Lara Mastropasqua meets sustainable business champion Jochen Zeitz, the Kering and former Puma innovator fashioning a new way of thinking in the apparel industry.
“I do believe there is a future, in 2050, where we will be able to consume without having a negative greenhouse gas emissions footprint”
LM: Nowadays, ‘sustainable business practice’ is a buzz-term and something most companies are talking about. A vital first step is understanding what their environmental impact is throughout the supply chain. The Environmental Profit & Loss account (EP&L) is something you developed back in 2008, whilst still serving as CEO of Puma. Tell us more about the EP&L and how the idea came to you.
JZ: The EP&L places a financial value on all major environmental impacts along the entire value chain of a business. It helps companies to combine sustainability metrics with traditional business management.
The idea came when I was writing my first book and trying to quantify sustainability at Puma. I thought it was an important step to come up with measurements that would really help us to identify and understand the company’s footprint . We conducted research to find out if anything like that had been done before but couldn’t find anything other than the idea of natural capital accounting. That made no sense to me. Business needs to identify its impacts throughout the entire supply chain. We engaged some consultants and about a year later we had the EP&L.
LM: Did your EP&L results inform your business practices?
JZ: We learned that the majority of our footprint was outside of our own operations. Even if we became the greenest company in the world by going completely solar in our operations and in our stores, or by driving electric cars, the reality was that our own operations represented below 10 per cent of our negative impact. The majority of our footprint existed outside of that, in our supply chain, in the production of raw materials such as cotton, leather, and rubber used to manufacture our products.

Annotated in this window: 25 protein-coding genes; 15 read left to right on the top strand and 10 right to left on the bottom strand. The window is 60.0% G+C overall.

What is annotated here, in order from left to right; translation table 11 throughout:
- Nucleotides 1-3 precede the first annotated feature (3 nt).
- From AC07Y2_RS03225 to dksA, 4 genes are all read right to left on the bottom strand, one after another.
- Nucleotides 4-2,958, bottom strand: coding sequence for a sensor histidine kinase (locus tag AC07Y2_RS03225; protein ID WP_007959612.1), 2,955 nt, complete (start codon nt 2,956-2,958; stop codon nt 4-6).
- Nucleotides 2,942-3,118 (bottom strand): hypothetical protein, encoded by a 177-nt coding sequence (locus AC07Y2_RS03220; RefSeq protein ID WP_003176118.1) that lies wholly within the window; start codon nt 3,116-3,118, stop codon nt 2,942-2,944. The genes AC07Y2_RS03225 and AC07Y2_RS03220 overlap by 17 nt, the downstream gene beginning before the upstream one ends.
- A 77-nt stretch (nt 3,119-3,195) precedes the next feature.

In order to reduce our footprint we needed to transform our entire supply chain. Understanding that was a huge first step for us. We then expanded our use of organic cotton, and looked for new synthetic materials that could help us to replace leather.
LM: It’s clear that our planet can no longer sustain current levels of exploitation. Capitalism as we know it – maximum profit for minimum expenditure, is not sustainable. However, sustainability costs money. Companies incorporating ethical business practices such as fair wages, employee benefits, ecological manufacturing, and renewable energy end up with a lower profit margin or a higher-cost product. How can companies, which aim to please their shareholders, apply such radical changes in business thinking?
JZ: I would say you first have to look at innovation that drives change. When Puma first announced that leather had a big footprint, others came forward saying “we have alternative materials that have the same quality as leather that could help to reduce your environmental footprint”.